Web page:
The Confident Kitchen Series
Today’s post will concentrate on, what exactly is the difference between Baking Soda and Baking Powder? In my day-to-day life as a chef, I am presented a lot of interesting questions regarding all kinds of stuff, such as:
1. What is the difference between baking soda and baking powder?
2. What does it actually mean when the recipe calls for “creaming” ingredients?
But first, I need to start with a story or two. Growing up in a family of five girls, there were lots of learning “incidents” in the kitchen. For example, there was the time that one of my sisters decided to make a cake. Her cooking experience up to that point was limited to scrambling eggs. That was exactly what she did when the cake recipe called for eggs! The addition of a leavening agent in this cake would have been helpful. None-the-less, the end result would still have been the same – the cake did have an “interesting” texture with all the yellow particles.
Recently, I was presented with a few recipes that had been used for quite some time in a bakery with a loyal clientele. One of the recipes was a bran muffin. While it was not a particularly extra-ordinary muffin, it was a regular on the list of items offered. I set to organizing the ingredients for the batter. The verbal instructions were: “you will have to overfill the muffin cups because these muffins do not rise at all”. My inquisitive nature kicked in, so, I asked myself these questions, “Why is this muffin not rising to the occasion?” What is preventing it from becoming a star attraction?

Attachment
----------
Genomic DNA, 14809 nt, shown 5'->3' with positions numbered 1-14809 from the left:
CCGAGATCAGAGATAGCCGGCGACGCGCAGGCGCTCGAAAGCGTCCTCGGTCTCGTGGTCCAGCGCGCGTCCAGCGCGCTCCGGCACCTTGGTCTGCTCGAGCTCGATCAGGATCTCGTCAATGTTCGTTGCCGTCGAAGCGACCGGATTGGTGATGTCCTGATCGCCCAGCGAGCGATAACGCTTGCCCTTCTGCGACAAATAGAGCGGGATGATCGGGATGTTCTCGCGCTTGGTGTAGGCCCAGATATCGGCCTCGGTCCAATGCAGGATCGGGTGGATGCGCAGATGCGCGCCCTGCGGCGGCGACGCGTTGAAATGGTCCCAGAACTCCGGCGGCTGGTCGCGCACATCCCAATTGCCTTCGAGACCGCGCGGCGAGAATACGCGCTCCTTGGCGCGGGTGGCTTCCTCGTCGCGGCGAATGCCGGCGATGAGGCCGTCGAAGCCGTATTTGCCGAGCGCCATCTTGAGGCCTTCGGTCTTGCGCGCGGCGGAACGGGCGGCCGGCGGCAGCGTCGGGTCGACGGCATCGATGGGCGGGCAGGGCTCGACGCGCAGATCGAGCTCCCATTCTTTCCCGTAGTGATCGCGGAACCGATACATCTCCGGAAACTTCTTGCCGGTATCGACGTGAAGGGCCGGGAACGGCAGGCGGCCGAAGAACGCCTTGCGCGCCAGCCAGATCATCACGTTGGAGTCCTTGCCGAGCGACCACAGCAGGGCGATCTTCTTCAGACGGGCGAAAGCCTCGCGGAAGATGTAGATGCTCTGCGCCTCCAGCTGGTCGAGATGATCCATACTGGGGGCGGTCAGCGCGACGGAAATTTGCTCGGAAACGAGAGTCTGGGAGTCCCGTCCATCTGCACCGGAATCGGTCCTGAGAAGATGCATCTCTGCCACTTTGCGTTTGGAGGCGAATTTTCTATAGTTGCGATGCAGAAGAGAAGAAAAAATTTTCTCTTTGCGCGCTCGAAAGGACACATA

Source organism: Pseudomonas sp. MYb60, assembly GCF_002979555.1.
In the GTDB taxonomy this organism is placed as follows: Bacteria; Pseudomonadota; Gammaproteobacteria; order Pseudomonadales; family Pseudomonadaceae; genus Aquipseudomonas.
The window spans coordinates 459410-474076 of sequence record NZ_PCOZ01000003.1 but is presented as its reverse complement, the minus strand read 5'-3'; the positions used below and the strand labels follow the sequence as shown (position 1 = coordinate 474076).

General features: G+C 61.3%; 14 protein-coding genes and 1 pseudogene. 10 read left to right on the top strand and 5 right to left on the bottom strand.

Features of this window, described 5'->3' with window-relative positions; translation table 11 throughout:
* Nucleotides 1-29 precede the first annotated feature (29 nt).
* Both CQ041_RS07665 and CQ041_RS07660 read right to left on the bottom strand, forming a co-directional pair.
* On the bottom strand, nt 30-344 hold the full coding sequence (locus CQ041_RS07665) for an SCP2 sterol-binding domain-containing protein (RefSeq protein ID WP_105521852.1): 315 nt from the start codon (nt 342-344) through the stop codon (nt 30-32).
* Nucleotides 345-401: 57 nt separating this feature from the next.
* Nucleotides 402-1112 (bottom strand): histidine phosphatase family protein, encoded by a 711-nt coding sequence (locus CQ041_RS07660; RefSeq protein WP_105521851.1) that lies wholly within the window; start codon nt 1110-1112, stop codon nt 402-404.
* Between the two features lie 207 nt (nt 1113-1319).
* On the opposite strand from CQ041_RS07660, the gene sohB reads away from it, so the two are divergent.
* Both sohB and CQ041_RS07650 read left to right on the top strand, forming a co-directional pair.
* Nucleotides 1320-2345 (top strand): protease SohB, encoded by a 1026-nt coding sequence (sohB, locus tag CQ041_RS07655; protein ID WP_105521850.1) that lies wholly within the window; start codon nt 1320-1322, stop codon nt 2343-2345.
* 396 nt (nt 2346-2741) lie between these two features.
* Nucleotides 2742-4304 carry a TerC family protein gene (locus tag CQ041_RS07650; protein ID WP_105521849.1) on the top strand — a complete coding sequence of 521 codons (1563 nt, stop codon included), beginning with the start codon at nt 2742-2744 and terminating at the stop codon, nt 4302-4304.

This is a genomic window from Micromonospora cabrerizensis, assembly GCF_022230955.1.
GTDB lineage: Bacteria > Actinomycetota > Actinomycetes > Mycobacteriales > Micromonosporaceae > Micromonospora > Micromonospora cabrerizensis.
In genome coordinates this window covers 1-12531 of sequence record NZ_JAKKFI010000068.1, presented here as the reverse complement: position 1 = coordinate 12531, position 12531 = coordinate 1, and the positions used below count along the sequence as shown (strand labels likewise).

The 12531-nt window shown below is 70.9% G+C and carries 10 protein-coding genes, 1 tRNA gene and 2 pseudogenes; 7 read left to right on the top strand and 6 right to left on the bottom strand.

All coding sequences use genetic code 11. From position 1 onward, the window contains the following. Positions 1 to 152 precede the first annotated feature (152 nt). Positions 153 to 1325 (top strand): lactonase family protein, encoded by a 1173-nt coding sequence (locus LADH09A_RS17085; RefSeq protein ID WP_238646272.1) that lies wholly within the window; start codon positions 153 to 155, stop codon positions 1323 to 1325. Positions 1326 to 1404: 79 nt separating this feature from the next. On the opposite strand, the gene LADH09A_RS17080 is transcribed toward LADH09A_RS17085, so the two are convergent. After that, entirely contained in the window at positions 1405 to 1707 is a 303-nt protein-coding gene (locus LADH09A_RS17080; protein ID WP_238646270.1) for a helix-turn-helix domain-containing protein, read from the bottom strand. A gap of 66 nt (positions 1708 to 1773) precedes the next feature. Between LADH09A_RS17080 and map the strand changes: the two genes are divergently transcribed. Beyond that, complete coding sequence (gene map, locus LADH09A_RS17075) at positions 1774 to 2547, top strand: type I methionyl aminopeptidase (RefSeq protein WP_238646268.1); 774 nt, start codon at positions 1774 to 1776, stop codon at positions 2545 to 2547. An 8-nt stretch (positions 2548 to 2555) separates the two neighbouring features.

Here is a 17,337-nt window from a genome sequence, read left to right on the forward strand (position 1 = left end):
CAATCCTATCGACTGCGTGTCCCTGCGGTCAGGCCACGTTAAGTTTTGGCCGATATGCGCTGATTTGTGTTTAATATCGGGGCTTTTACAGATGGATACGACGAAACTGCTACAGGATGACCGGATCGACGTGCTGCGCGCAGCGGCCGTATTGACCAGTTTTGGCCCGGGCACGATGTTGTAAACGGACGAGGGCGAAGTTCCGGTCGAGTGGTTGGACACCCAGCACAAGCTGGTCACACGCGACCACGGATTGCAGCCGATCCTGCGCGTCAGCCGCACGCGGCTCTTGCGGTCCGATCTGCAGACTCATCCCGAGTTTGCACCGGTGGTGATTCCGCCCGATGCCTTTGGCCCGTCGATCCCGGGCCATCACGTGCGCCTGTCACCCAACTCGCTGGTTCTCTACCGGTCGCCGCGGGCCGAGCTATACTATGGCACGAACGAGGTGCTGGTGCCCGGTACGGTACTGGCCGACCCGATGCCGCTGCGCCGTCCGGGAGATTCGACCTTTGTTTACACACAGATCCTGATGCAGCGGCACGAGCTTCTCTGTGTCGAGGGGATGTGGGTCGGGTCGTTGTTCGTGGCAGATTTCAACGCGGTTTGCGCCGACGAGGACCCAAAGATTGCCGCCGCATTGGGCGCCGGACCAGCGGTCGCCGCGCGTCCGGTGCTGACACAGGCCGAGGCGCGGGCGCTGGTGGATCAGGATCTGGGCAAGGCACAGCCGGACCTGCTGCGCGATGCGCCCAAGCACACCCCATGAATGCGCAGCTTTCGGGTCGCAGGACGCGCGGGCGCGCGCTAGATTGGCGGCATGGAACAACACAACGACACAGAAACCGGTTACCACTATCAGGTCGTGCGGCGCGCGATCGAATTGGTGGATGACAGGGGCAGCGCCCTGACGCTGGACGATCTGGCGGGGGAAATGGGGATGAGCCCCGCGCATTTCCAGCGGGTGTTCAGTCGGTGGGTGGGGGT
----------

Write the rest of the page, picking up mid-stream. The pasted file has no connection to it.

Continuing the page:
One of my mentor culinary instructors, Chef Maxwell, always ingrained into our heads that we should first read any recipe for balance and accuracy. He was the first to say, “just because a recipe is printed in a book does not mean that it is correct, in balance, or makes sense. So true, Chef, so true!
Making Sense: Baking Powder vs. Baking Soda
My Chef Mentor gave us very good advice. Checking a recipe for balance and accuracy is now something I do with every recipe before I start. When analyzing this particular recipe, I noted a few things:
a. There was baking soda listed as the only leavening agent in the recipe which had a lot of “heavy” ingredients (wheat bran, etc.)
b. The recipe had a good balance of acid (molasses and buttermilk) to counter the bitter effect of the baking soda. This balance is necessary to prevent the batter from tasting “soapy”.
c. When using baking soda, keep in mind that as soon as a liquid is added to the batter, the reaction is immediate (this reaction is caused by the acid); meaning, you should get the muffin in the oven quickly or it loses its effectiveness.
d. Baking powder is often used in addition to baking soda in a muffin recipe to give the muffin batter “lift” and tenderness. Baking powder is actually a combination of three ingredients and they all play an important role in the result.
e. You need to be careful when adjusting leavening products because if you use too much, you have a batter that will likely taste bitter – not very pleasant.